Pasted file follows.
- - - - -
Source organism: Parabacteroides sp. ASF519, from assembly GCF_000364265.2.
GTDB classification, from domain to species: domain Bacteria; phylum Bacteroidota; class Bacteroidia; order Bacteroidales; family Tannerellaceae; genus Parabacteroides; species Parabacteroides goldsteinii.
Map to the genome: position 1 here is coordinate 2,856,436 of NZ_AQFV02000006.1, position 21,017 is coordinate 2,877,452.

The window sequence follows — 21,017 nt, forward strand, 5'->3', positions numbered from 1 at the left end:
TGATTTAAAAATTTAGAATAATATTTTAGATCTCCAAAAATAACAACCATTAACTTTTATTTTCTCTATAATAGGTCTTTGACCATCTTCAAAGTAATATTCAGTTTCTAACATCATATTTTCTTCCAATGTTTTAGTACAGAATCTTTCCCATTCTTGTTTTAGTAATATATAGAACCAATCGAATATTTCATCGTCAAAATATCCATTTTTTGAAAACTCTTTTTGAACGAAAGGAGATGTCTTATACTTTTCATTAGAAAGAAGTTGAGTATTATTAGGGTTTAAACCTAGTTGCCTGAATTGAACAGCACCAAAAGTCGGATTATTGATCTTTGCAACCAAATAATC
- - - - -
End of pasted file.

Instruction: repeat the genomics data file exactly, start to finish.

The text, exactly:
Source organism: Parabacteroides sp. ASF519, from assembly GCF_000364265.2.
GTDB classification, from domain to species: domain Bacteria; phylum Bacteroidota; class Bacteroidia; order Bacteroidales; family Tannerellaceae; genus Parabacteroides; species Parabacteroides goldsteinii.
Map to the genome: position 1 here is coordinate 2,856,436 of NZ_AQFV02000006.1, position 21,017 is coordinate 2,877,452.

The window sequence follows — 21,017 nt, forward strand, 5'->3', positions numbered from 1 at the left end:
TGATTTAAAAATTTAGAATAATATTTTAGATCTCCAAAAATAACAACCATTAACTTTTATTTTCTCTATAATAGGTCTTTGACCATCTTCAAAGTAATATTCAGTTTCTAACATCATATTTTCTTCCAATGTTTTAGTACAGAATCTTTCCCATTCTTGTTTTAGTAATATATAGAACCAATCGAATATTTCATCGTCAAAATATCCATTTTTTGAAAACTCTTTTTGAACGAAAGGAGATGTCTTATACTTTTCATTAGAAAGAAGTTGAGTATTATTAGGGTTTAAACCTAGTTGCCTGAATTGAACAGCACCAAAAGTCGGATTATTGATCTTTGCAACCAAATAATC